DonfromPA's blog

First day of Day Light Saving Time
Posted on Mar 11, 2019 6:13 AM

Day Light Saving Time has arrived again - indication that spring is not too far away. Another gloomy day here in NW PA with temperatures dropping again to the low to mid-thirties. Waiting for some sunshine to brighten things up a bit. Most of the snow has melted except for the big piles that are mostly frozen and will take some more warm weather to get rid of them. All things considered, though, this past (or should I say current?) winter has been a rather mild one. Taking some time off today from thinking about gardening to checking in with my family doctor. Have had a bad headache for several days (uncommon for me) and a rash on my forehead and scalp - with a very painful head. Think possibly it might be an onset of shingles. So will give the doctor a call for an appointment just as soon as his office opens up. Had a case of shingles when I was in my youthful 20's but around my waist. I thought at the time I had appendicitis as the pain was pretty bad. I miss my perennial gardens that I had at my previous homes - nicest part of spring was watching them make their new appearance for another spring. Got to go and check in with my doctor's office. Talk to you later.

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Still Pondering Whether or Not to Order More Seeds
Posted on Mar 10, 2019 11:37 AM

Here it is Sunday, March 10th early afternoon. Very dreary, cloudy and forecast to rain later on - possibly some light snow flurries. Fortunately the temperatures have risen to the 40's and 50's - promising that spring is on its way. I am still pondering whether or not to order a few more seeds. There's a couple calendulas that are very appealing: Pink Surprise from Eden Brothers and Snow Princess from Baker Creek. Have already received a packet of Triangle Flashback calendulas from Swallowtail. However, I've previously had a lot of luck with calendulas in past years and ready to give them another shot. One of the other flowers that I plan on trying again is Four O'Clocks. I've already received packets of Marbles from Swallowtail and Salmon Sunset from Baker Creek but can't resist the solid red and solid whites from Eden Brothers. Also have my eye on some asters that look very tempting. If I have ever grown asters before, it's been a long, long time ago as I can't remember. As I mentioned before, due to my age, I have resorted to gardening exclusively in containers. However, I don't think the number of containers I'll need for this spring's seed orders would look too well on my patio. So I guess I'll have to scout around for some teen age boys that would like to earn a few dollars by preparing some in-ground flower beds for me. Once the beds are established I hope to be able to maintain them myself - even if I have to crawl around on my hands and feet to do it. The hardest part for me would be sowing the seeds as I can't bend over for more than a minute or two. Where's there a will, there's a way! Just for the fun of it, I have created a few Excel spreadsheets to track success (or lack thereof) in germination. Talk a bit later when I get a minute or two. Happy gardening, everyone.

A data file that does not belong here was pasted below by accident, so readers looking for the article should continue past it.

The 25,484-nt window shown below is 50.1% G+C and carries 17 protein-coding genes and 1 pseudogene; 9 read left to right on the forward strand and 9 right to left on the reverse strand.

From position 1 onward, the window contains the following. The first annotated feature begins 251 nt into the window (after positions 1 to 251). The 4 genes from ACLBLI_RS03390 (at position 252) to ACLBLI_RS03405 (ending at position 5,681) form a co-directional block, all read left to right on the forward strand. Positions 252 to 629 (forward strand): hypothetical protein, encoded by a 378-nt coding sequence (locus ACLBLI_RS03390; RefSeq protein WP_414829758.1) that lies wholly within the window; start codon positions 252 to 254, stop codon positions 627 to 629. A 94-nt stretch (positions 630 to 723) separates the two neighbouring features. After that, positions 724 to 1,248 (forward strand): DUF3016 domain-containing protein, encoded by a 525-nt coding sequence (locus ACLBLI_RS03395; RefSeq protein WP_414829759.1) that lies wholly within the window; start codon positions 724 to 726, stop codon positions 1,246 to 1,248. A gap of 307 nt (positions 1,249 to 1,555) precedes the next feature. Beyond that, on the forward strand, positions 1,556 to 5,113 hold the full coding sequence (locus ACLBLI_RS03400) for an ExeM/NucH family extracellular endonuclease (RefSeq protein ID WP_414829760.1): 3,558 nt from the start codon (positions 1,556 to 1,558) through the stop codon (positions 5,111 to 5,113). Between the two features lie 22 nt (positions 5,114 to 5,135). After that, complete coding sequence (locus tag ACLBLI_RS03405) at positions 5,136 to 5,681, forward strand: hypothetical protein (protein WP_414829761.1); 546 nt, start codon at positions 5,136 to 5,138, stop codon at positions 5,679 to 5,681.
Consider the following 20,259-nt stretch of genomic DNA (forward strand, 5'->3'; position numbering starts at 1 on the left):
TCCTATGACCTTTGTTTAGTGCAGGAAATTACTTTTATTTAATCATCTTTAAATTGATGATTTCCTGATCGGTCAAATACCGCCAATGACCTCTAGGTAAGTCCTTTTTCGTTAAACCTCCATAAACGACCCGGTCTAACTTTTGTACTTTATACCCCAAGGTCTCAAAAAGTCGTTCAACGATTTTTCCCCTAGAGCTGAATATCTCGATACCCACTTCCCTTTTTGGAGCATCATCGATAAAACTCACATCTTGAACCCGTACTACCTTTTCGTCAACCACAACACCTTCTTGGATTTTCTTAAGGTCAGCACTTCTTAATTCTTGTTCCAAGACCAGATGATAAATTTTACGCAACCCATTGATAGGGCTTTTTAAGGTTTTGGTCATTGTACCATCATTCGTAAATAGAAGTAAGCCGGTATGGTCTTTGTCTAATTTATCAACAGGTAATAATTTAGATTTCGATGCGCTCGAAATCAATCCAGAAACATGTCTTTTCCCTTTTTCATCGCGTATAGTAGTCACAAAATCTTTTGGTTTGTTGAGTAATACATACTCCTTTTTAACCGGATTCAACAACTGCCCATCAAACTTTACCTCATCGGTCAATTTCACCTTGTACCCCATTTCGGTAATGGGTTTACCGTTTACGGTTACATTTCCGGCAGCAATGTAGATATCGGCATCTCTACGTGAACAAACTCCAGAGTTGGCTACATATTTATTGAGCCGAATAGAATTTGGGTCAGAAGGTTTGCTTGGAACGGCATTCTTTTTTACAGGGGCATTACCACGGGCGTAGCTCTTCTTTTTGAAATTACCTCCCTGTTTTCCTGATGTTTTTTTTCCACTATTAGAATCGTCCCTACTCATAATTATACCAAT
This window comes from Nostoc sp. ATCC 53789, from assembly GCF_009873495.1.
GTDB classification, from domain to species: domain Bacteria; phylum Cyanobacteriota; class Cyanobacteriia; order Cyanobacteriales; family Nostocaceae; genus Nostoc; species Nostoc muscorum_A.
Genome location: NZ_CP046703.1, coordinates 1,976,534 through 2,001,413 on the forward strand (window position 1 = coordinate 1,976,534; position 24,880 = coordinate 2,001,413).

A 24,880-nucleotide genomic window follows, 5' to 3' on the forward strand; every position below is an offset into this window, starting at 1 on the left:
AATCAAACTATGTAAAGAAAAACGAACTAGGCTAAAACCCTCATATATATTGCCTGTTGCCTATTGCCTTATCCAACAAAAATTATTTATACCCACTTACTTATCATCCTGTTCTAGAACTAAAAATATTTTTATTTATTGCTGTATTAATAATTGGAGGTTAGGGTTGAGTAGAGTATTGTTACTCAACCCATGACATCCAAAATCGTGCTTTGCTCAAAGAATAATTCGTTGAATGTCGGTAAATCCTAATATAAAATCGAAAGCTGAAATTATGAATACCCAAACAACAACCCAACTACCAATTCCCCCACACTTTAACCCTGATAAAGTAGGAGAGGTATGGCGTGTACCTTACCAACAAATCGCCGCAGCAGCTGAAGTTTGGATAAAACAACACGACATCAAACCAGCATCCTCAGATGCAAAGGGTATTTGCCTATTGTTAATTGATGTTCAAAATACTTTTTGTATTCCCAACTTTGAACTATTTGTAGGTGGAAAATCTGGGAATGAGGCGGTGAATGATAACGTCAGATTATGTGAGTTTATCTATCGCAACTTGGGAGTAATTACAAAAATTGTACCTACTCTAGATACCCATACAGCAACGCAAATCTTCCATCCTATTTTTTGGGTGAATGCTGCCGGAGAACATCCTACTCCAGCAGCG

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Gardening Background
Posted on Mar 6, 2019 11:27 AM

Now approaching the age of 89 this coming July, my nearly life-long interest in gardening began at around 8 or 9 years of age. Our family had moved from a small town, Conneaut Lake, to a nearby rural area when I was 7 years old. Our new home boasted a woods nearby and my older brother and I found this wooded area quite fascinating. One day in walking through this area I came across a flowering plant that captured my interest. At the time I had no idea what kind of plant it was - I only knew that to me it looked beautiful. Running home and picking up a shovel and bucket, I returned to dig it up and bring it home for transplanting. It prospered for years and years and probably still growing there at the corner of the house (house sold long ago.) Years later I found out it was a spiderwort - who knows how it happened to be growing in the woods - probably from seeds carried there by birds. Anyway, that was the beginning of my interest in gardening.